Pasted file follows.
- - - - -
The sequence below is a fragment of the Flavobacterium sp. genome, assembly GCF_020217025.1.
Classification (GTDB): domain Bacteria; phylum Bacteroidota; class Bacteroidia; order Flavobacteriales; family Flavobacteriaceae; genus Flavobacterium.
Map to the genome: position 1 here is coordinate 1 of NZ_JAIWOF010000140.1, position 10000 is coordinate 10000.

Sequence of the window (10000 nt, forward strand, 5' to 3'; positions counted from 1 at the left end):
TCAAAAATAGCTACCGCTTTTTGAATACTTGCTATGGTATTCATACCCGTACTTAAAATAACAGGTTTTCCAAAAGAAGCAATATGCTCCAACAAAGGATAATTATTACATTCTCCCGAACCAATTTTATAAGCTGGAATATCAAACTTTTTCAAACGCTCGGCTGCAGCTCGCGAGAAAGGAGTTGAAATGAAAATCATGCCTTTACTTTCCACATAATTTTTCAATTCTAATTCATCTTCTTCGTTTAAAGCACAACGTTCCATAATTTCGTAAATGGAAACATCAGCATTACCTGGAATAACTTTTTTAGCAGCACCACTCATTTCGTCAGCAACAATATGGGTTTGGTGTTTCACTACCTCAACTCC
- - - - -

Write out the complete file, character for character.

The sequence below is a fragment of the Flavobacterium sp. genome, assembly GCF_020217025.1.
Classification (GTDB): domain Bacteria; phylum Bacteroidota; class Bacteroidia; order Flavobacteriales; family Flavobacteriaceae; genus Flavobacterium.
Map to the genome: position 1 here is coordinate 1 of NZ_JAIWOF010000140.1, position 10000 is coordinate 10000.

Sequence of the window (10000 nt, forward strand, 5' to 3'; positions counted from 1 at the left end):
TCAAAAATAGCTACCGCTTTTTGAATACTTGCTATGGTATTCATACCCGTACTTAAAATAACAGGTTTTCCAAAAGAAGCAATATGCTCCAACAAAGGATAATTATTACATTCTCCCGAACCAATTTTATAAGCTGGAATATCAAACTTTTTCAAACGCTCGGCTGCAGCTCGCGAGAAAGGAGTTGAAATGAAAATCATGCCTTTACTTTCCACATAATTTTTCAATTCTAATTCATCTTCTTCGTTTAAAGCACAACGTTCCATAATTTCGTAAATGGAAACATCAGCATTACCTGGAATAACTTTTTTAGCAGCACCACTCATTTCGTCAGCAACAATATGGGTTTGGTGTTTCACTACCTCAACTCC